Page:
The U.S. invaded Iraq 3,802 days — and 4,486 American lives — ago. As Iraq moves ever closer to civil war — 1,057 died there last month, the highest toll in five years, with more than 100 perishing in nationwide bombings since last weekend — the U.S. basically can do little to quell the violence its invasion a decade ago helped make possible.
The U.S. government said the weekend attacks were likely the work of al-Qaeda’s Iraq branch, exploiting ancient tensions between Islam’s Sunni and Shi‘ite sects. Once again, it announced the existence of a $10 million bounty for information leading to the killing or capture of Abu Bakr al-Baghdadi, the Sunni leader of the local al-Qaeda franchise.
For sure, there will be diplomacy. “We have close counterterrorism cooperation with the Iraqi government,” State Department spokeswoman Marie Harf said on Tuesday. But because of its enforced sidelining, the U.S. can do little to actually try to end the violence. Then Defense Secretary Robert Gates said in 2008 that he expected to see “several tens of thousands of American troops” in Iraq in 2012 and beyond to train Iraqi troops and combat terrorism. But the inability of the U.S. and Iraq to reach a deal regarding legal protections for U.S. troops in Iraq post-2011 led to their departure.
American standoffishness makes sense for two reasons: that inability to strike a status-of-forces agreement with the Iraqi government for a continuing U.S. troop presence inside the country leaves the U.S. government and the Pentagon with scant clout. Just as important, the U.S. and its leaders have even less interest in becoming reinvolved.
If only it were solely their call.
The U.S. tolerated — used might be a better term — Saddam Hussein for years, until his murderous ways bled into Kuwait. That Iraqi overreach led the U.S. to force his troops back home in 1991. Twelve years later — amid rumors that Saddam had it in for the U.S. with (nonexistent) weapons of mass destruction — the U.S. invaded Iraq. A new Iraqi government executed him in 2006, and removed the lone strongman apparently able to hold the state together, albeit with torture, executions of his own and chemical weapons used on his own citizens.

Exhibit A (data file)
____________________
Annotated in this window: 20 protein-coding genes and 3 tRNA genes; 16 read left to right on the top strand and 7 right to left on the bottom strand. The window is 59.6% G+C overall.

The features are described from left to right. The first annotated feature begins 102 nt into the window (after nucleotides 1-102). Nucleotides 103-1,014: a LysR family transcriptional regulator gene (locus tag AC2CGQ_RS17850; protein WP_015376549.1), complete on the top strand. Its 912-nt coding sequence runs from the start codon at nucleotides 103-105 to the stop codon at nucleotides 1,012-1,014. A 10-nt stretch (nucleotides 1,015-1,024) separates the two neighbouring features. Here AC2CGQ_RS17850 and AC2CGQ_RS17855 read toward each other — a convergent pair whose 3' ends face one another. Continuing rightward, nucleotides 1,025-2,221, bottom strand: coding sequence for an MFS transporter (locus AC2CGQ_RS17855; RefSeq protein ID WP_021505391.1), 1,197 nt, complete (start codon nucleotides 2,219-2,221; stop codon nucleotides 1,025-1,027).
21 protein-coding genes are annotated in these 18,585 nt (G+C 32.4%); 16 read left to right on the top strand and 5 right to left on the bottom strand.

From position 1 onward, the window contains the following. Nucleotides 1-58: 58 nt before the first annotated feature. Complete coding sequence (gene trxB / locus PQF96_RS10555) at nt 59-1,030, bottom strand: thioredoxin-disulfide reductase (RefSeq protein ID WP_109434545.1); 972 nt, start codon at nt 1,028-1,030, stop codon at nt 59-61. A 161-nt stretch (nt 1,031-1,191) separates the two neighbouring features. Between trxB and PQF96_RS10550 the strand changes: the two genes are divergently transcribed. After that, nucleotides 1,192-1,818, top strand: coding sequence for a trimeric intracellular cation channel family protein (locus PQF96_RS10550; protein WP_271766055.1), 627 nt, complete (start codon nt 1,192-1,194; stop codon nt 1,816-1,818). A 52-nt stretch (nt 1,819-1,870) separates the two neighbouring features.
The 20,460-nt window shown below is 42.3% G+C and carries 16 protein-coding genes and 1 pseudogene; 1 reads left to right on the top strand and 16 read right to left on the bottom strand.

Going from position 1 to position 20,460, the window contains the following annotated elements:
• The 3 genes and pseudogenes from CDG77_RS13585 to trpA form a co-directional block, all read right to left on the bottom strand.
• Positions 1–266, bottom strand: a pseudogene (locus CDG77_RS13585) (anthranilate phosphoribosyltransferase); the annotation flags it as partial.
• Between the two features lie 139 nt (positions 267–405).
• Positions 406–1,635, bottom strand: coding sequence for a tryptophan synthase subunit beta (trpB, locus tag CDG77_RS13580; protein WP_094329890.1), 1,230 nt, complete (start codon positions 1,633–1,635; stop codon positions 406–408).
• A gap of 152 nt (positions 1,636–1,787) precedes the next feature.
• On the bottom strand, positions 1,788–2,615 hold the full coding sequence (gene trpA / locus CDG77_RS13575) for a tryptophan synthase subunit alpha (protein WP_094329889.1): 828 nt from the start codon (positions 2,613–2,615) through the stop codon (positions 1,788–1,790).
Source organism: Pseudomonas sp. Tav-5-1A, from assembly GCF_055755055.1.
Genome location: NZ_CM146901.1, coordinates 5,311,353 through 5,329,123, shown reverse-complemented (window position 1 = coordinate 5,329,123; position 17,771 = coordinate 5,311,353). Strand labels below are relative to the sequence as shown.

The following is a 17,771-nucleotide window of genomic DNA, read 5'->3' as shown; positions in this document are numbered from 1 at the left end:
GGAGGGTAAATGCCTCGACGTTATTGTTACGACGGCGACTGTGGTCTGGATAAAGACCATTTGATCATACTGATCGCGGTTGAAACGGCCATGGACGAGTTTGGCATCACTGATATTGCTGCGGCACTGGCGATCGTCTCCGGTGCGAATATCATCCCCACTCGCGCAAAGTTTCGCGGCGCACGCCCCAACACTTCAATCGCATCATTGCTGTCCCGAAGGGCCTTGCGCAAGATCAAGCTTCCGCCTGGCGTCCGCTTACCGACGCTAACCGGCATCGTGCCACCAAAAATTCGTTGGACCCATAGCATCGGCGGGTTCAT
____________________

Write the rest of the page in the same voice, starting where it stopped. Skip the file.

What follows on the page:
In hindsight, the lesson seems to be clear: if you want the U.S. to leave you alone, you can be pretty much as brutal as you want inside your borders. But cross them at your peril. The flip side is true, as well: invaders may find they are grappling with more than they bargained for when — by dint of history, happenstance or ignorance — their foes spread beyond the frontiers of the invaded state.
That’s the fundamental challenge posed by these so-called “nonstate actors” in places like Iraq.
“This is a regional conflict that stretches from Beirut to Damascus to Baghdad,” Army General Martin Dempsey, Chairman of the Joint Chiefs of Staff, said of the Syrian civil war on Monday in Israel. “It is the unleashing of historic ethnic, religious and tribal animosities that will take a great deal of work and a great deal of time to resolve.”
Baghdad? The capital of the nation the U.S. recently fought to liberate? Attacking a single country rived by sectarian battles that spill over its borders can be likened to taking a swat at a hornets’ nest and irritating those inside. Or akin to spreading cancer by operating to excise it.
Even active-duty U.S. military officers who fought there have growing doubts. “During the American occupation in Iraq between 2003 and 2011, as many as 250,000 Iraqis died and 1.4 million were displaced. Nearly 5,000 members of the American military were killed, with many thousands more suffering life-altering wounds, both physical and mental,” Army Colonel Gian Gentile wrote on Tuesday in the Los Angeles Times. “By most estimates, the United States has spent about $3 trillion on its nation-building efforts. What has this huge investment of blood and treasure achieved? Iraq is still mired in low-grade civil war, with worrisome indications that it is escalating.”
The U.S. has been down this path, in this country, before. The U.S. used Saddam for its own ends — largely to counter Iran — until Washington believed his megalomania threatened U.S. interests beyond his state.
That was the green light for U.S. involvement. When the U.S. pulled out of Iraq after nearly nine years of occupation, it declared al-Qaeda in Iraq on the run. “Al-Qaeda in Iraq is still operating, although at a much lower level,” President Obama said in December 2011 as the last U.S. troops headed home from Iraq.
Which makes the lead story in Tuesday’s Washington Post — “Al-Qaeda’s Iraq Affiliate Expands Presence in Syria” — all the more chilling. It suggests that the U.S.’s fervent wish to be done with Iraq doesn’t mean that Iraq is done with the U.S.